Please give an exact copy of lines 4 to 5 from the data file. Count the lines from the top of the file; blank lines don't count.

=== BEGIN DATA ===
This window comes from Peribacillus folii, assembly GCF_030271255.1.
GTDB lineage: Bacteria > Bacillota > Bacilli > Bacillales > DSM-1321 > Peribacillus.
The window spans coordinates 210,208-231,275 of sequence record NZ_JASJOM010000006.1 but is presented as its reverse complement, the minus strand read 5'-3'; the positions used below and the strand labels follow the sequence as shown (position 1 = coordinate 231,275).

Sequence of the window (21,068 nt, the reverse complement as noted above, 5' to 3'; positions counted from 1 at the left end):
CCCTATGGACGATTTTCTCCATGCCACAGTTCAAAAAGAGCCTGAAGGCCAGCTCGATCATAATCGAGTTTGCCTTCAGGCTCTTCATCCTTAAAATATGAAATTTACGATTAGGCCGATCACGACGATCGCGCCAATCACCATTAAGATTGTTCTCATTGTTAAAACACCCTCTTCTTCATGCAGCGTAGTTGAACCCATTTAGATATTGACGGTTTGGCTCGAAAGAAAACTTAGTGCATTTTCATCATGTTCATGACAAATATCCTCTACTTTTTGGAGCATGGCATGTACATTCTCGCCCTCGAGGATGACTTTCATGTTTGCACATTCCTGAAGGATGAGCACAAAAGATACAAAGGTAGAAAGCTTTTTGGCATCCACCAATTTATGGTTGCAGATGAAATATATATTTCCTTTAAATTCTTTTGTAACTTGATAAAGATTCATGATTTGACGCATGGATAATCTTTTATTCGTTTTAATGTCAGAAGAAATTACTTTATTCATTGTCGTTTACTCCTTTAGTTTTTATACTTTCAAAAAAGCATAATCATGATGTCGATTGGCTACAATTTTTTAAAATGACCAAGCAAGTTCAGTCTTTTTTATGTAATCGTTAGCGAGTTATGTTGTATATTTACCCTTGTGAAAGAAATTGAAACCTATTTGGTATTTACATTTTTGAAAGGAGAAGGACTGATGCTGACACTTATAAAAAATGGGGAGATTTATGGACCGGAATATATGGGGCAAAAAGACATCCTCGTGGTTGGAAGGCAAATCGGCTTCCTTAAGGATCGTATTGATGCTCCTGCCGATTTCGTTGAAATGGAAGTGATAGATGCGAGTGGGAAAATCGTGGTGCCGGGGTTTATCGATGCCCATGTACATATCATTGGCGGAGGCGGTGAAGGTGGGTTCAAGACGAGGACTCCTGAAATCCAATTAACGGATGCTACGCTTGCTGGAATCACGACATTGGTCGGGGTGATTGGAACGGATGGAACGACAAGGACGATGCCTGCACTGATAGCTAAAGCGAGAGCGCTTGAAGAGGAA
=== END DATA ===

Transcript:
Sequence of the window (21,068 nt, the reverse complement as noted above, 5' to 3'; positions counted from 1 at the left end):
CCCTATGGACGATTTTCTCCATGCCACAGTTCAAAAAGAGCCTGAAGGCCAGCTCGATCATAATCGAGTTTGCCTTCAGGCTCTTCATCCTTAAAATATGAAATTTACGATTAGGCCGATCACGACGATCGCGCCAATCACCATTAAGATTGTTCTCATTGTTAAAACACCCTCTTCTTCATGCAGCGTAGTTGAACCCATTTAGATATTGACGGTTTGGCTCGAAAGAAAACTTAGTGCATTTTCATCATGTTCATGACAAATATCCTCTACTTTTTGGAGCATGGCATGTACATTCTCGCCCTCGAGGATGACTTTCATGTTTGCACATTCCTGAAGGATGAGCACAAAAGATACAAAGGTAGAAAGCTTTTTGGCATCCACCAATTTATGGTTGCAGATGAAATATATATTTCCTTTAAATTCTTTTGTAACTTGATAAAGATTCATGATTTGACGCATGGATAATCTTTTATTCGTTTTAATGTCAGAAGAAATTACTTTATTCATTGTCGTTTACTCCTTTAGTTTTTATACTTTCAAAAAAGCATAATCATGATGTCGATTGGCTACAATTTTTTAAAATGACCAAGCAAGTTCAGTCTTTTTTATGTAATCGTTAGCGAGTTATGTTGTATATTTACCCTTGTGAAAGAAATTGAAACCTATTTGGTATTTACATTTTTGAAAGGAGAAGGACTGATGCTGACACTTATAAAAAATGGGGAGATTTATGGACCGGAATATATGGGGCAAAAAGACATCCTCGTGGTTGGAAGGCAAATCGGCTTCCTTAAGGATCGTATTGATGCTCCTGCCGATTTCGTTGAAATGGAAGTGATAGATGCGAGTGGGAAAATCGTGGTGCCGGGGTTTATCGATGCCCATGTACATATCATTGGCGGAGGCGGTGAAGGTGGGTTCAAGACGAGGACTCCTGAAATCCAATTAACGGATGCTACGCTTGCTGGAATCACGACATTGGTCGGGGTGATTGGAACGGATGGAACGACAAGGACGATGCCTGCACTGATAGCTAAAGCGAGAGCGCTTGAAGAGGAA